Super Mario could help prevent dementia, scientists say

Playing video games like Super Mario for two months can improve brain capacity and help forestall dementia, say scientists. Researchers found that playing three-dimensional (3D) platform video games and puzzle or logic games was associated with a greater grey matter in the navigation area of the brain, The Telegraph reports.

Training on 3D video games is thought to increase grey matter in the hippocampus, which is vital for learning new skills, because players are required to use spatial memory processes to build a cognitive map of in-game environments.

The journal, published in PLOS ONE, also suggested that playing such games may result in brain growth in younger adults.

The study, conducted at the University of Montreal, showed that young people who played the 1996 game Super Mario 64 for just two months had increased spatial and episodic memory compared to those who trained on a two-dimensional game.

Scientists are only just beginning to understand the impact of learning on the hippocampal system.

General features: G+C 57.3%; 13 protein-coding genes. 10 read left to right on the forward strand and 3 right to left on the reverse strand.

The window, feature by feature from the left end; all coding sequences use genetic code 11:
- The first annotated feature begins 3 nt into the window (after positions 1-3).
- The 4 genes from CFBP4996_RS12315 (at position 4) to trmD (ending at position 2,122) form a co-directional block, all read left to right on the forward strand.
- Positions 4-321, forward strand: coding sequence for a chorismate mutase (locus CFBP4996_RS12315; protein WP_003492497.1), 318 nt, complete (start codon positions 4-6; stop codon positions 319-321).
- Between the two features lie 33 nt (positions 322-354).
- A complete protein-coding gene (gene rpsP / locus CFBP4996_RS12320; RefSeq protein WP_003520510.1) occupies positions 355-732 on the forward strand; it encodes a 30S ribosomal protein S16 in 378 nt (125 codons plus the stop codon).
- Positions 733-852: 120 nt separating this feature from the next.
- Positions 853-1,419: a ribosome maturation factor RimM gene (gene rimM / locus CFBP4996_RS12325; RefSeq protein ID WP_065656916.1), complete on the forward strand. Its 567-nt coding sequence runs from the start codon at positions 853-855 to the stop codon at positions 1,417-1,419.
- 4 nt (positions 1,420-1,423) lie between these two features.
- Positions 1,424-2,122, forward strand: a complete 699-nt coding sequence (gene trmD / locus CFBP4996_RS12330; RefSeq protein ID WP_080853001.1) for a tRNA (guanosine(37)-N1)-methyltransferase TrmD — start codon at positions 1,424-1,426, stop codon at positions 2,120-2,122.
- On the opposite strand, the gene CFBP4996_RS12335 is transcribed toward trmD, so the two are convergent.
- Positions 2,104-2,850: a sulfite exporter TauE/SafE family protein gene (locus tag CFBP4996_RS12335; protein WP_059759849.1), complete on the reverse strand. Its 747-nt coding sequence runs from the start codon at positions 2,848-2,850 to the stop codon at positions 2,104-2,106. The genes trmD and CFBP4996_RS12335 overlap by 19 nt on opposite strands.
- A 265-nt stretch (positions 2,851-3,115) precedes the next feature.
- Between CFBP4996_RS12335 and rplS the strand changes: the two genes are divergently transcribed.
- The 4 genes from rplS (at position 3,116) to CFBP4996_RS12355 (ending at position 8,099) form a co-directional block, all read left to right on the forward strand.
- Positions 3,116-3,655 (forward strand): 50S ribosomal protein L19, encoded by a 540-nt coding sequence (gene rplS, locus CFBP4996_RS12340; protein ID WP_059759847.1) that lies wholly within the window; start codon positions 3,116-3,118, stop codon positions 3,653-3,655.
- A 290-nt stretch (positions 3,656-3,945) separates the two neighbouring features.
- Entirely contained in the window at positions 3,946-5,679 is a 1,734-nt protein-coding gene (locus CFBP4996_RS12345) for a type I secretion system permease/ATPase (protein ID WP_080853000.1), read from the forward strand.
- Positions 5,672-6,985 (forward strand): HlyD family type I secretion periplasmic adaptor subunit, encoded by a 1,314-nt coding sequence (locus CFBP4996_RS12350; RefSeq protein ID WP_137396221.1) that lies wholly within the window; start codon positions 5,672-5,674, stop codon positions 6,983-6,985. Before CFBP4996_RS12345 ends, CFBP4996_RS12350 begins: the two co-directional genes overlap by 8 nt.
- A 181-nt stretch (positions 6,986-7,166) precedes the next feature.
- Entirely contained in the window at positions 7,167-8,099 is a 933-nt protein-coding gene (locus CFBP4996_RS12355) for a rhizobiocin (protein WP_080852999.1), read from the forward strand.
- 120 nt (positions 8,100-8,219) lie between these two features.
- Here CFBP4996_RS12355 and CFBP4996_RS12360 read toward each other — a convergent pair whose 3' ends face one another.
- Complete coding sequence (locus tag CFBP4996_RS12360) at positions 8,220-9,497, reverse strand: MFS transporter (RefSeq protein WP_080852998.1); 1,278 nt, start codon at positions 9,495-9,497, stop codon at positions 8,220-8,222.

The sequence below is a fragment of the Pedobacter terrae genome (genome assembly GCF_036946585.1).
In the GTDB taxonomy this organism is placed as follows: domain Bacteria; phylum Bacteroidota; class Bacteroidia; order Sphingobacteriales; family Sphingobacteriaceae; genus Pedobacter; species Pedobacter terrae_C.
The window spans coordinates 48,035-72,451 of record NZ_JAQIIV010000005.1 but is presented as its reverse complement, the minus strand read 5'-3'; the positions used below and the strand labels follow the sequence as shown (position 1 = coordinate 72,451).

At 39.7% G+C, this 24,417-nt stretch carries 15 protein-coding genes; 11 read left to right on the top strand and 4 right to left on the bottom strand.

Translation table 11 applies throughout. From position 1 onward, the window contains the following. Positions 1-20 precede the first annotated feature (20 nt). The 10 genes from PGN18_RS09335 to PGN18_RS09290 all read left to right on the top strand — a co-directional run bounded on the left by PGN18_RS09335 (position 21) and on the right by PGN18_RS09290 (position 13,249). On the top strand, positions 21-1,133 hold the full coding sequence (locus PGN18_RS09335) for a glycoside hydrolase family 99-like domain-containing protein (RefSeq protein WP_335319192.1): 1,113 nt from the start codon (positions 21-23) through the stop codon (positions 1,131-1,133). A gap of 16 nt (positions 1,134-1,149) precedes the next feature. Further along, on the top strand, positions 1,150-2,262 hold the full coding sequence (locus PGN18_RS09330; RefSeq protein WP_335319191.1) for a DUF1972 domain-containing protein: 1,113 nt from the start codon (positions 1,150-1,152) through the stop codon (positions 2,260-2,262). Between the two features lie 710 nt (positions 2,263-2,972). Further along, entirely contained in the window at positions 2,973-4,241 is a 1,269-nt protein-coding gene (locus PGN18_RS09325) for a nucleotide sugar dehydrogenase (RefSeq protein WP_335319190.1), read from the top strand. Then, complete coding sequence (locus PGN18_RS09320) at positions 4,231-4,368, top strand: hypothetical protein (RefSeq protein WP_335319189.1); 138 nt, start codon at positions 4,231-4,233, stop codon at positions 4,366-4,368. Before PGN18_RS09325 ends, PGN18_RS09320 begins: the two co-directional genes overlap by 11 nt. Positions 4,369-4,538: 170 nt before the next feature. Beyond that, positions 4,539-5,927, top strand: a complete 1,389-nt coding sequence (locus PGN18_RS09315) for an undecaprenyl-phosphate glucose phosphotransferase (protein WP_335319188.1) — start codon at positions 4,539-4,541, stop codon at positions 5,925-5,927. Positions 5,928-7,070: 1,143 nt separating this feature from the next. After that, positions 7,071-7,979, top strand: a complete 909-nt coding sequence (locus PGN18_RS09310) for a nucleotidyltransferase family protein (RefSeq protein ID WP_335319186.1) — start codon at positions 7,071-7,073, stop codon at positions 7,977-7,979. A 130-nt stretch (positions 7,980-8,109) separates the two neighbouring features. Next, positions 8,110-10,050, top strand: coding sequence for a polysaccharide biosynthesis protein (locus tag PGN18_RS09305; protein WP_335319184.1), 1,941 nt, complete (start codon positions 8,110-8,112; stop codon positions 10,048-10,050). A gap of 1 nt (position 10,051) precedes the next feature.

The link between cognitive maps and increased grey matter in the hippocampus was first discovered in black taxi drivers, who undergo strenuous spatial memory training in order to navigate around London.

Researchers discovered that black cab drivers, who must pass a rigorous test commonly referred to as “the knowledge”, had more grey matter in the posterior hippocampus of their brains, compared to other drivers.

Greg West, associate professor at the University of Montreal, said he hoped that video game training could be applied to help prevent people developing degenerative conditions such as dementia.

He said: “No study to date has shown that video game training can directly increase grey matter in the hippocampus of older adults.

“The aim of the present study was therefore to directly test if 3D-platform video game training can increase grey matter in neural structures know to become dysfunctional during ageing.”

“Because of this, 3D-platform video game training holds promise to be applied to populations that are at increased risk for developing neurodegenerative disorders associated with decreased hippocampal integrity, such as older adults.”